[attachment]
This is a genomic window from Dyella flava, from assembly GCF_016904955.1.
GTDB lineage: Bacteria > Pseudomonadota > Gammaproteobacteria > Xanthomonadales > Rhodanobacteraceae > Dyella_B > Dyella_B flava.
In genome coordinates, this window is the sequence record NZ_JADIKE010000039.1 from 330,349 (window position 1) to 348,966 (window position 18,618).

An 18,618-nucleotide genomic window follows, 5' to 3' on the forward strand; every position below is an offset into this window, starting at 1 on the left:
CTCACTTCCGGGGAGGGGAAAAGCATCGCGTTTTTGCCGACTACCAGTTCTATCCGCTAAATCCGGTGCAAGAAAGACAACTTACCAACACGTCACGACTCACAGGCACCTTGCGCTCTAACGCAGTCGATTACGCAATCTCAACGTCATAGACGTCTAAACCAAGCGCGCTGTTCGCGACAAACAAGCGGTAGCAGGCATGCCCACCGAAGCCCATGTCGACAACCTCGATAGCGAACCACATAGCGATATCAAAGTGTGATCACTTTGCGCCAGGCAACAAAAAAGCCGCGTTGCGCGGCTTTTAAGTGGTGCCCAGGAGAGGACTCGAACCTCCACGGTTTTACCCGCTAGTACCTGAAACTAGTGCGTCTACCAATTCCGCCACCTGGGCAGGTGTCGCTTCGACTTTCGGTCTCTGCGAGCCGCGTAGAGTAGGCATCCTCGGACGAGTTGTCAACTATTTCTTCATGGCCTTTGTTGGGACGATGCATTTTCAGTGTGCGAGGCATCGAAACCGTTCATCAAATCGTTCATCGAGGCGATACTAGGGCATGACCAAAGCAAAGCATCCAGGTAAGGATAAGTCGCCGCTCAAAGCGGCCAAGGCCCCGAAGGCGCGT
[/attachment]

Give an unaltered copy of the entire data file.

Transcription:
This is a genomic window from Dyella flava, from assembly GCF_016904955.1.
GTDB lineage: Bacteria > Pseudomonadota > Gammaproteobacteria > Xanthomonadales > Rhodanobacteraceae > Dyella_B > Dyella_B flava.
In genome coordinates, this window is the sequence record NZ_JADIKE010000039.1 from 330,349 (window position 1) to 348,966 (window position 18,618).

An 18,618-nucleotide genomic window follows, 5' to 3' on the forward strand; every position below is an offset into this window, starting at 1 on the left:
CTCACTTCCGGGGAGGGGAAAAGCATCGCGTTTTTGCCGACTACCAGTTCTATCCGCTAAATCCGGTGCAAGAAAGACAACTTACCAACACGTCACGACTCACAGGCACCTTGCGCTCTAACGCAGTCGATTACGCAATCTCAACGTCATAGACGTCTAAACCAAGCGCGCTGTTCGCGACAAACAAGCGGTAGCAGGCATGCCCACCGAAGCCCATGTCGACAACCTCGATAGCGAACCACATAGCGATATCAAAGTGTGATCACTTTGCGCCAGGCAACAAAAAAGCCGCGTTGCGCGGCTTTTAAGTGGTGCCCAGGAGAGGACTCGAACCTCCACGGTTTTACCCGCTAGTACCTGAAACTAGTGCGTCTACCAATTCCGCCACCTGGGCAGGTGTCGCTTCGACTTTCGGTCTCTGCGAGCCGCGTAGAGTAGGCATCCTCGGACGAGTTGTCAACTATTTCTTCATGGCCTTTGTTGGGACGATGCATTTTCAGTGTGCGAGGCATCGAAACCGTTCATCAAATCGTTCATCGAGGCGATACTAGGGCATGACCAAAGCAAAGCATCCAGGTAAGGATAAGTCGCCGCTCAAAGCGGCCAAGGCCCCGAAGGCGCGT